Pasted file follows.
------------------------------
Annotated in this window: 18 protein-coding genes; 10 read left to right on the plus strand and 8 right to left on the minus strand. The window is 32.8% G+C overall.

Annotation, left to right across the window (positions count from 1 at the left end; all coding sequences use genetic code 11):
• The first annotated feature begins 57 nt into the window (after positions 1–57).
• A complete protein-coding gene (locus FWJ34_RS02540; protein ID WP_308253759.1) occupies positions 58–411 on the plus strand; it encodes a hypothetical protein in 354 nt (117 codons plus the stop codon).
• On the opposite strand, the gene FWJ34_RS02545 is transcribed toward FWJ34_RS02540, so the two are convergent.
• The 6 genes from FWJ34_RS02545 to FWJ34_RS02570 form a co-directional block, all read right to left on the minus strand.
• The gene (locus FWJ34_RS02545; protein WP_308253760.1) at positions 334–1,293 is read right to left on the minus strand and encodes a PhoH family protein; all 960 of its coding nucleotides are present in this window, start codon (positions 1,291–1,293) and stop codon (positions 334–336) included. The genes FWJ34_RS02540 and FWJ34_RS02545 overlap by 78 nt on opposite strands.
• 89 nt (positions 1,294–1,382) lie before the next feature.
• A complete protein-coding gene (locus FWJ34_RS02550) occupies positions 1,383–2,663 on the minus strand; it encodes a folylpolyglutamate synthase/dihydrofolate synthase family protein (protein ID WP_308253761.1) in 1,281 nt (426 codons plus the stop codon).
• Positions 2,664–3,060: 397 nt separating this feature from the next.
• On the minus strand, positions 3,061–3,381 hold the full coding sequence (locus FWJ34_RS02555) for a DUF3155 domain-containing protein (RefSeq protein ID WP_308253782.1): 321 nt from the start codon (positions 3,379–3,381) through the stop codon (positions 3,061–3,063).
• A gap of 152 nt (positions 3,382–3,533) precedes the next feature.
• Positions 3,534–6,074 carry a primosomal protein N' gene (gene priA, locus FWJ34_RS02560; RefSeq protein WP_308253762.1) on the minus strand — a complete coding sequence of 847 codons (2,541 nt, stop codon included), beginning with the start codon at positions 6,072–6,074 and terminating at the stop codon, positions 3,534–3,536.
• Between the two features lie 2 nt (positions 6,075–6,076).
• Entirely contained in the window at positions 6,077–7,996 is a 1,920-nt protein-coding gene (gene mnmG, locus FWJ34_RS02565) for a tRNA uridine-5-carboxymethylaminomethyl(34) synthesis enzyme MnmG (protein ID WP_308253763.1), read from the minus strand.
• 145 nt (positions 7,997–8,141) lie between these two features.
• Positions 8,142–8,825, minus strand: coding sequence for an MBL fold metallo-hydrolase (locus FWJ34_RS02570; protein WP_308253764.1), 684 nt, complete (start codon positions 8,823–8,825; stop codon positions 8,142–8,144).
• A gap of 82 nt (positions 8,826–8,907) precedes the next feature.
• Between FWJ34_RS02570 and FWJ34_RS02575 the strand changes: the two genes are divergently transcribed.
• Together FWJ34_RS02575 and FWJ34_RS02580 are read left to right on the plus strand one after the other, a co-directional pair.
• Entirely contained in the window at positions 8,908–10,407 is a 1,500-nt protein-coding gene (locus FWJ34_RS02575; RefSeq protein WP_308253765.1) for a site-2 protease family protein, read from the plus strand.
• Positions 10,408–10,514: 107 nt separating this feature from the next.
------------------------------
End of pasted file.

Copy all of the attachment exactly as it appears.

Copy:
Annotated in this window: 18 protein-coding genes; 10 read left to right on the plus strand and 8 right to left on the minus strand. The window is 32.8% G+C overall.

Annotation, left to right across the window (positions count from 1 at the left end; all coding sequences use genetic code 11):
• The first annotated feature begins 57 nt into the window (after positions 1–57).
• A complete protein-coding gene (locus FWJ34_RS02540; protein ID WP_308253759.1) occupies positions 58–411 on the plus strand; it encodes a hypothetical protein in 354 nt (117 codons plus the stop codon).
• On the opposite strand, the gene FWJ34_RS02545 is transcribed toward FWJ34_RS02540, so the two are convergent.
• The 6 genes from FWJ34_RS02545 to FWJ34_RS02570 form a co-directional block, all read right to left on the minus strand.
• The gene (locus FWJ34_RS02545; protein WP_308253760.1) at positions 334–1,293 is read right to left on the minus strand and encodes a PhoH family protein; all 960 of its coding nucleotides are present in this window, start codon (positions 1,291–1,293) and stop codon (positions 334–336) included. The genes FWJ34_RS02540 and FWJ34_RS02545 overlap by 78 nt on opposite strands.
• 89 nt (positions 1,294–1,382) lie before the next feature.
• A complete protein-coding gene (locus FWJ34_RS02550) occupies positions 1,383–2,663 on the minus strand; it encodes a folylpolyglutamate synthase/dihydrofolate synthase family protein (protein ID WP_308253761.1) in 1,281 nt (426 codons plus the stop codon).
• Positions 2,664–3,060: 397 nt separating this feature from the next.
• On the minus strand, positions 3,061–3,381 hold the full coding sequence (locus FWJ34_RS02555) for a DUF3155 domain-containing protein (RefSeq protein ID WP_308253782.1): 321 nt from the start codon (positions 3,379–3,381) through the stop codon (positions 3,061–3,063).
• A gap of 152 nt (positions 3,382–3,533) precedes the next feature.
• Positions 3,534–6,074 carry a primosomal protein N' gene (gene priA, locus FWJ34_RS02560; RefSeq protein WP_308253762.1) on the minus strand — a complete coding sequence of 847 codons (2,541 nt, stop codon included), beginning with the start codon at positions 6,072–6,074 and terminating at the stop codon, positions 3,534–3,536.
• Between the two features lie 2 nt (positions 6,075–6,076).
• Entirely contained in the window at positions 6,077–7,996 is a 1,920-nt protein-coding gene (gene mnmG, locus FWJ34_RS02565) for a tRNA uridine-5-carboxymethylaminomethyl(34) synthesis enzyme MnmG (protein ID WP_308253763.1), read from the minus strand.
• 145 nt (positions 7,997–8,141) lie between these two features.
• Positions 8,142–8,825, minus strand: coding sequence for an MBL fold metallo-hydrolase (locus FWJ34_RS02570; protein WP_308253764.1), 684 nt, complete (start codon positions 8,823–8,825; stop codon positions 8,142–8,144).
• A gap of 82 nt (positions 8,826–8,907) precedes the next feature.
• Between FWJ34_RS02570 and FWJ34_RS02575 the strand changes: the two genes are divergently transcribed.
• Together FWJ34_RS02575 and FWJ34_RS02580 are read left to right on the plus strand one after the other, a co-directional pair.
• Entirely contained in the window at positions 8,908–10,407 is a 1,500-nt protein-coding gene (locus FWJ34_RS02575; RefSeq protein WP_308253765.1) for a site-2 protease family protein, read from the plus strand.
• Positions 10,408–10,514: 107 nt separating this feature from the next.